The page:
Monthly Archives: September 2013

Episode 31: Wild Card 3

What is the plural of “apparatus?” What does the world have against Jonathan Franzen? Why, oh why, would someone think it’s a good idea to remake RoboCop? The WITTScasters tackle these and other heady issues in another wild card episode.

Reading Discussed

Episode 30: Place

Where are you going, where have you been? This week, the WITTScasters talk about place in fiction: what makes a place pop on the page, the merits of real, imaginary, and generic settings, and the difference between accuracy and authenticity. Plus, the boys start the day off right with Etgar Keret’s story “Healthy Start.”

Reading Discussed

Episode 29: Obsession

We’re obsessed! In Episode 29, the WITTScasters discuss obsessions in writing: different levels of obsessions, their own particular obsessions, and whether it’s wonderful or horrible to see your own obsessions in someone else’s work. Then it’s on to Kate Braverman’s creepy story about addiction, “Tall Tales from the Mekong Delta.”

Reading Discussed

  • Kate Braverman’s “Tall Tales from the Mekong Delta” is available at her website.
  • That’s Kate Braverman, not Kate Moss.
  • Michael Chabon, in an interview with our own Brian Beglin, admitted an obsession with sets of three dependent clauses. You can read that interview (plus an interview with Kate Bernheimer by the other two WITTScasters) in the collection Telling Stories, Talking Craft. Chabon explains that to achieve the clipped voice of The Yiddish Policemen’s Union, he adopted a stop-and-frisk policy for his sentences, making sure they weren’t smuggling any extraneous similes before he’d allow them on the page.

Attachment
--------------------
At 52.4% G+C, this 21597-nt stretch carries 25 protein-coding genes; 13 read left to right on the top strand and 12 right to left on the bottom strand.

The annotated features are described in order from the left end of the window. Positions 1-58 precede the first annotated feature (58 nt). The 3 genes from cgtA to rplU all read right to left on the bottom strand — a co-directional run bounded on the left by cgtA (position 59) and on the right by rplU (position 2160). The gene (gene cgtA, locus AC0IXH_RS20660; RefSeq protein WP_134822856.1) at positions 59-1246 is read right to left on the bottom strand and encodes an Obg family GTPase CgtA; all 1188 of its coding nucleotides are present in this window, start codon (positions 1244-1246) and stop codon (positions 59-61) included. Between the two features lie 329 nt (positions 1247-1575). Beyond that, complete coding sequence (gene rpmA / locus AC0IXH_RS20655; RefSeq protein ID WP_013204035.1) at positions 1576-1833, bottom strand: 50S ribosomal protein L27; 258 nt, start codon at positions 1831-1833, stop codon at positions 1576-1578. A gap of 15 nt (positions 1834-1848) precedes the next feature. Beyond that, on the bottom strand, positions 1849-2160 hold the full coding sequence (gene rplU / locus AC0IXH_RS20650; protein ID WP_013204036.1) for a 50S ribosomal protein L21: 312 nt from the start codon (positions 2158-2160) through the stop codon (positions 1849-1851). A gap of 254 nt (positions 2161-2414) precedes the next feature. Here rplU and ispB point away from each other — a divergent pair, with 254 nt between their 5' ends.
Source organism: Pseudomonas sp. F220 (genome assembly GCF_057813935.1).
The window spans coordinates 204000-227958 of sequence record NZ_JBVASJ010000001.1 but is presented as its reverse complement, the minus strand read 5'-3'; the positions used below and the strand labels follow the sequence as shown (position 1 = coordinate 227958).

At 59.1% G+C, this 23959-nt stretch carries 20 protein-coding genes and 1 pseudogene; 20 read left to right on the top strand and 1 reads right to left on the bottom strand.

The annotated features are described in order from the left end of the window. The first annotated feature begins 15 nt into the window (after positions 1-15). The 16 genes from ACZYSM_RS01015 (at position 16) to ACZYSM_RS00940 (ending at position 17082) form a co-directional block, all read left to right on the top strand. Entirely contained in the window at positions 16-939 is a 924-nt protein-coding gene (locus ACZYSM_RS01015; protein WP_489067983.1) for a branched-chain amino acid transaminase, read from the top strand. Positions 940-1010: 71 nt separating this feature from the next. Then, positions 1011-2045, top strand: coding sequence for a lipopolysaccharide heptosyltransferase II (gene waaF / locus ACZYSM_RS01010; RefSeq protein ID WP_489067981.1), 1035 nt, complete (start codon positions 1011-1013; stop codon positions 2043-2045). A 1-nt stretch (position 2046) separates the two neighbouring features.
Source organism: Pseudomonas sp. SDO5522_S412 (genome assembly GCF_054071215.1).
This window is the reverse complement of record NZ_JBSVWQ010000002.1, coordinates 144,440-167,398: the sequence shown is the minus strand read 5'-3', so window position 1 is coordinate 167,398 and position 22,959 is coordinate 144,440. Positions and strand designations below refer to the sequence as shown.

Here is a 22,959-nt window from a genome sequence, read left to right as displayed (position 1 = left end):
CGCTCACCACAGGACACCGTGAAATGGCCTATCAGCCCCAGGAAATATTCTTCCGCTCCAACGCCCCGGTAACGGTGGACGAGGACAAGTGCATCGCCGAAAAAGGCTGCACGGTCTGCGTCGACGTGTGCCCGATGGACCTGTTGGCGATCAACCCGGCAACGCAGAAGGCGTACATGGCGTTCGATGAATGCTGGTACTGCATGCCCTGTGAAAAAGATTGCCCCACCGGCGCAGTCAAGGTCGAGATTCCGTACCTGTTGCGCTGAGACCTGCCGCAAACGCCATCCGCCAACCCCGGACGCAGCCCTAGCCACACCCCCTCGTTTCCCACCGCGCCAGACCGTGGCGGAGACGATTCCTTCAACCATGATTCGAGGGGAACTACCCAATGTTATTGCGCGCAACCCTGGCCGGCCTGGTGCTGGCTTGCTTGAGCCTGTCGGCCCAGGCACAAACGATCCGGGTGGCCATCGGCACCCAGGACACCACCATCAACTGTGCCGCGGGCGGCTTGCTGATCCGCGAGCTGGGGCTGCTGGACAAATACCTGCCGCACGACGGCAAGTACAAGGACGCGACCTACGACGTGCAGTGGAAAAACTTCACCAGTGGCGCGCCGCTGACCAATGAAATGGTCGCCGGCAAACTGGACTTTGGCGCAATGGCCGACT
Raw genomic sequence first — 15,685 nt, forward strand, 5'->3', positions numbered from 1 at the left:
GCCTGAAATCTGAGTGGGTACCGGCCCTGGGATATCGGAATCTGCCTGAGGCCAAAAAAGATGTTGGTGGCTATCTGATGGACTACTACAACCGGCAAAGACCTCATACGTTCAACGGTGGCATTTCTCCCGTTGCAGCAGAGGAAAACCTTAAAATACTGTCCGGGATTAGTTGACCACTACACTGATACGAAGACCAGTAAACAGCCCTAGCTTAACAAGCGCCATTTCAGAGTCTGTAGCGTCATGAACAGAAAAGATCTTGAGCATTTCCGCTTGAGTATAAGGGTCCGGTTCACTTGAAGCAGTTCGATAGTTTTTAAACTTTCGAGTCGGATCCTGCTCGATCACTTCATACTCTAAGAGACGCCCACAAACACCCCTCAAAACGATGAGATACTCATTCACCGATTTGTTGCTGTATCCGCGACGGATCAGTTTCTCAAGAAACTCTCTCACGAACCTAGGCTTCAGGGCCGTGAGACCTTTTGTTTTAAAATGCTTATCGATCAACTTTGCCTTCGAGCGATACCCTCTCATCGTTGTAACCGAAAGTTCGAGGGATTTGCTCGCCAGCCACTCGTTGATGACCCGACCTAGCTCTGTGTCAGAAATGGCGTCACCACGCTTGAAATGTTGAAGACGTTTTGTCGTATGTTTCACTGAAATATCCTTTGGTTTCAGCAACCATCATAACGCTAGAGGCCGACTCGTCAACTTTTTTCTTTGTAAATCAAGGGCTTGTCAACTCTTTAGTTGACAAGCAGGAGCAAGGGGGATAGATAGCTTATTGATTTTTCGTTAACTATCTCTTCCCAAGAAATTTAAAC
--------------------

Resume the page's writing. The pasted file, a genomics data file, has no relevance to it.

• Jon’s not alone in his tooth-sucking obsession. The very first word of Toni Morrison’s novel Jazz is “Sth,” which is a tooth-suck if Jon ever read one.
  • Ben’s love of the futile gesture is satisfied by Updike’s “A&P” as well as the song “Shotgun Wedding” from Jason Isbell’s spectacular album Sirens of the Ditch.
  • Brian has seen his own obsessions in Tony Earley’s “Charlotte” from Here We Are in Paradise (wrestlers), Ishmael by Daniel Quinn (communicating with gorillas), and Stephen Dobyns’ The Wrestler’s Cruel Study (which Brian can’t bear to read because it has wrestlers and gorillas).
  • Jon would read The Wettest County in the World by Matt Bondurant if he hadn’t scratched the itch of his bootlegging obsession by writing his own damn whiskey book (coming out April 2014, Hub City Press). You can pre-order a copy of The Whiskey Baron with the assurance that Jon’s got the tooth sucking well under control.
  • Of course, we don’t only enjoy books that touch on our obsessions. Brian’s appreciation of Charles Baxter includes Feast of Love, which explores the theme of life-as-performance that Brian is drawn to, and Saul and Patsy, which doesn’t.
  • Leave it to Jon to dig up Conversations with Philip Roth, which includes some interesting thoughts on obsessions.
  • “Tall Tales of the Mekong Delta” was published in Kate Braverman’s collection Squandering the Blue.
  • In the negotiation that is central to the Braverman story, Jon heard echoes of Joyce Carol Oates’ “Where Are You Going, Where Have You Been?”

Episode 28: Time

In Einstein’s famous equation, E=MC^2, time is a variable inversely proportional to distance, thus ensuring the speed of light remains a const– Oh, wait. This is a fiction writing podcast, which means your hosts investigate how you handle time in a scene and the relationship between time and pace. Then they enter the spooky world of Mary Gaitskill’s “The Other Place.”

Reading Discussed

Episode 27: Poetry

This week, the WITTScasters trade in their boxy station wagon of fiction for the sexy, reckless sports car of poetry. The boys wade into some general poetry questions — given their quick nature and our short attention spans, why aren’t poems more popular? — before taking deep dives into poems by B.H. Fairchild, Richard Siken, and Elizabeth Bishop.

Reading Discussed